active android show all

Android Database Without SQLite Part 1: Using ActiveAndroid Library Basics

This is our first post of our 4 PART series that talks about how to create a database in Android using ActiveAndroid library without using SQLite.

Download the Source Code Here

Steps

  1. Download ActiveAndroid .jar from here [or Google it if this link is broken].
  2. Add this library to the libs folder of your newly created/existing project.
  3. Create a class that represents your database table called as Model in this library.
  4. Perform CRUD operations.

1 Download and Activate the library ‘Active Android’

First, let’s create a new project in Eclipse. You may use an existing project if you want.

active android new project

slidenerd

Let’s finish creating our project. We’ll keep the layouts and structure of the app relatively simple since our main purpose here is to understand how this library works.

active android blank activity

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Now, lets download our library from here

Copy your downloaded jar file and paste it inside libs folder in Eclipse to make it look like this.

active android copy jar file to lib folder

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Right click on that newly added jar file, select the option ‘Build Path’  and select the option ‘Add to Build Path’ .  Now right click on your project in the Left Pane of Eclipse and select ‘Properties’ and navigate to the screen shown below.

active android project properties

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Be sure to check our library’s jar file and click ‘OK’ to finish. We have integrated the library with our project at this point and before we are ready to use it, we need to perform some steps.

2 Configure your Project

Add the database name and database version that you would like to create within the AndroidManifest.xml as shown below

We require an Application class that does initialization of Active Android functionality. So lets make an Application class if we don’t have one or add this code inside the onCreate() of our existing Application class.

 3 Create a Table

Initially, let’s try to work with a single table and find out how it works. The table’s actual structure looks as shown below. This table structure will be modified in the upcoming posts to add more columns or add new tables as needed.

active android create table person

For each table, we need to create a separate class that extends Model from the library. Let’s create a separate package where we’ll add more Model classes as we proceed further.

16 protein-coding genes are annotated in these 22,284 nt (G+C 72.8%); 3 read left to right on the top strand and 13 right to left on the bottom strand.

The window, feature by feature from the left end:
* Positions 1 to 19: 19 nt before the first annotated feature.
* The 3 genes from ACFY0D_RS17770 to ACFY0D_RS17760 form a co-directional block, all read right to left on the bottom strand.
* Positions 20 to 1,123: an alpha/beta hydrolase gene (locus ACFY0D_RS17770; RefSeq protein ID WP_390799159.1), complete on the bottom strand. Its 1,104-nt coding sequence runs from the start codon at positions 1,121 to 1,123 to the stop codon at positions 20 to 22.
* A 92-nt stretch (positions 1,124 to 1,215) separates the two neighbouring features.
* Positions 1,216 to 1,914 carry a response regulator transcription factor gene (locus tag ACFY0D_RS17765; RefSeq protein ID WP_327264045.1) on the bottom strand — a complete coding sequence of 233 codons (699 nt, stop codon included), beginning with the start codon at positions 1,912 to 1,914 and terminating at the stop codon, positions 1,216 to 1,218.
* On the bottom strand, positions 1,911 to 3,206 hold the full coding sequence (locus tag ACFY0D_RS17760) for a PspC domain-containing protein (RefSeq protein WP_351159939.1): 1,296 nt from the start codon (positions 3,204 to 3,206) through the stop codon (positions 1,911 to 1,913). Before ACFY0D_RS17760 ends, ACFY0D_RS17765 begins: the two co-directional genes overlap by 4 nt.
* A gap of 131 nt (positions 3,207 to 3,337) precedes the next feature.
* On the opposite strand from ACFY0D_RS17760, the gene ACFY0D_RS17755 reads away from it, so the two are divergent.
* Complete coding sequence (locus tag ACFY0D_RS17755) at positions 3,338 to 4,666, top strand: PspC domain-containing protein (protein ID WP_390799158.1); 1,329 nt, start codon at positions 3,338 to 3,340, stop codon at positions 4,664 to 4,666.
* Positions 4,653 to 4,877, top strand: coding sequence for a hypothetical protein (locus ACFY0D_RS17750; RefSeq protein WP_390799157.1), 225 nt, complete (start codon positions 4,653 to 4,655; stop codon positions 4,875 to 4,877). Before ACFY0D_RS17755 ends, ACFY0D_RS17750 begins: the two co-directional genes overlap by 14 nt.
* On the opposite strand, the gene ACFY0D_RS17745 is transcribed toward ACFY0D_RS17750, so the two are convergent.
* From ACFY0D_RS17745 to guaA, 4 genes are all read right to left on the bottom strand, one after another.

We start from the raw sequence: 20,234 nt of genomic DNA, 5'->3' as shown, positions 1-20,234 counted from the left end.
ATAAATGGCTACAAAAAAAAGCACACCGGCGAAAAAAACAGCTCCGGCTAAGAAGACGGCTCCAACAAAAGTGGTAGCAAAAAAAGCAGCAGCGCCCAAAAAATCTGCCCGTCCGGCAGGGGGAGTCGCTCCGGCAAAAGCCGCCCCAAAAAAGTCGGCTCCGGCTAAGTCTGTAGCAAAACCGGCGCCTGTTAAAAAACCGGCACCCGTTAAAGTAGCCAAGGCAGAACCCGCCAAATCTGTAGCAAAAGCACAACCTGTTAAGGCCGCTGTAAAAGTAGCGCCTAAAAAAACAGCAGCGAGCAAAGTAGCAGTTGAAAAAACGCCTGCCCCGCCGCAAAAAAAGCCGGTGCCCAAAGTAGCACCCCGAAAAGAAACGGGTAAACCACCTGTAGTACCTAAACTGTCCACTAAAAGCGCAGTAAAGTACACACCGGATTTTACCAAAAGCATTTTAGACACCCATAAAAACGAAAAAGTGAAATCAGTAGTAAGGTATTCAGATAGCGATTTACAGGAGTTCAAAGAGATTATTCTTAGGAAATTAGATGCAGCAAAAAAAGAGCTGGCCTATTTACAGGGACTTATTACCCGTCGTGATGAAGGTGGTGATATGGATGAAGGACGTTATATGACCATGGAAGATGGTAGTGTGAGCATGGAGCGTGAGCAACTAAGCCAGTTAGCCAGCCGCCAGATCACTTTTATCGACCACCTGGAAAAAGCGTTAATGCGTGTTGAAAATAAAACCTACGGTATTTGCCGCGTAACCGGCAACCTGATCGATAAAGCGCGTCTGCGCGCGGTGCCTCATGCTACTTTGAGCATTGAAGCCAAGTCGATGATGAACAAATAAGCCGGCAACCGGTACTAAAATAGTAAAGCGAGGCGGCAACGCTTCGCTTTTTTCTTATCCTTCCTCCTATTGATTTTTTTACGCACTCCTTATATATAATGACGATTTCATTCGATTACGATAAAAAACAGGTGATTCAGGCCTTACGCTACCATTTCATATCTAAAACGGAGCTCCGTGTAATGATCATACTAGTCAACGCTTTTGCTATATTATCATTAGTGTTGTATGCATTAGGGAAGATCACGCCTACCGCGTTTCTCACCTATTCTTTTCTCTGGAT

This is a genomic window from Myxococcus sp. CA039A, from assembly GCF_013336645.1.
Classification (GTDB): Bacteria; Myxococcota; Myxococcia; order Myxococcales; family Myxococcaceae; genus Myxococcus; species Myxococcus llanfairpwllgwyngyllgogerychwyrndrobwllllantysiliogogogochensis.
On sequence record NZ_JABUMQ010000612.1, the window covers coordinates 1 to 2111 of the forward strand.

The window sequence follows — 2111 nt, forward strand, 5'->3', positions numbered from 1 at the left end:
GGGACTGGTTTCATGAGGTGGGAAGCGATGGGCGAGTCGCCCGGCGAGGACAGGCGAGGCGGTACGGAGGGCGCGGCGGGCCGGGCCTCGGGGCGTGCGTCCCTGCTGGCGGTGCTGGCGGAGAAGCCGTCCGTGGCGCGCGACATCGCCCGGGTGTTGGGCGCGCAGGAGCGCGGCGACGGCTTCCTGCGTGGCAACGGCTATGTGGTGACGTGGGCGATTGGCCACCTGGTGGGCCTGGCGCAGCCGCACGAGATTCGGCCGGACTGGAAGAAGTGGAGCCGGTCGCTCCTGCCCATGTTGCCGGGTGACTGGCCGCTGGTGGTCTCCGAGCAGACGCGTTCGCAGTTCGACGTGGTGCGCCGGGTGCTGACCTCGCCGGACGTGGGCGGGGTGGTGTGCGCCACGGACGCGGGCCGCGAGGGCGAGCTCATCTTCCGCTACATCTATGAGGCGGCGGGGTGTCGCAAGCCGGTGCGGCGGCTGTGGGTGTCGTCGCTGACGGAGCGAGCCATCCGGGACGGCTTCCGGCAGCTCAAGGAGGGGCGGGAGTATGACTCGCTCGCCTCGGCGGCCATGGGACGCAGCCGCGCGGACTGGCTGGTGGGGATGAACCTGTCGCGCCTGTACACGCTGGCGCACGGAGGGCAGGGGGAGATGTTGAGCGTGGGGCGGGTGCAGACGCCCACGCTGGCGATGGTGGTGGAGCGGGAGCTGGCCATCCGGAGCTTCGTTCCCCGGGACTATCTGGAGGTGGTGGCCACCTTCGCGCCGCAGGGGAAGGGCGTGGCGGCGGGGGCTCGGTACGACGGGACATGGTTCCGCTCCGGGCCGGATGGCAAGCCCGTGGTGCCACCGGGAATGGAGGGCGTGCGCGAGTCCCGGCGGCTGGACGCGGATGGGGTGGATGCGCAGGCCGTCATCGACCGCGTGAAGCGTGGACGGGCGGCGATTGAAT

active android create model

We create a class Person that is a subclass of Model. This class will define instance variables such as name, age and these instance variables represent the columns in our table. Let’s add the instance variables in code.

To finish creating our table, all we need to do is add appropriate annotations to the instance variables personName and personAge to tell ActiveAndroid that they are the columns in our table and add an annotation to our class Person to tell ActiveAndroid that it is our table. Notice, we haven’t created an _id field since ActiveAndroid manages this for us. Let’s add the annotations @Table(name=”<name of the table you want here>”) and @Column(name=”<name of the column you want here>”) to our code. Notice how we call the super() constructor to initialize our Model subclass.

 4 Create our UI to save Person details

Here’s our activity_main.xml that lets you add the person’s name, age and save it to our database. We have used certain drawables for Button and EditText but you can find the full source code right here.

active android user interface

4 Saving Data to the Database

  1. Get the data entered by our user from both the EditText.
  2. Create an object of our Model class Person.
  3. Call save() on it.

 5 Displaying All the Data from our Database for our Table Person

  1. Create an object of Select that represent a select query in this library.
  2. Call select.all() using the above created object to select all rows.
  3. Specify the table using .from() and call execute() to execute the query.
  4. It returns an ArrayList of our Model subclass.
  5. Process the ArrayList
We added a few rows first and then executed our query to display all the results and guess what we got? If the app crashes or if you see null results, just uninstall this app and re-install it again and it works like a charm!

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Conclusion

We have just touched the surface of what is possible with this library. In the next post, we will explore relationships, foreign key constraints and other query aspects with this library. In the meantime , stay tuned with slidenerd and let intelligence be your only keyword.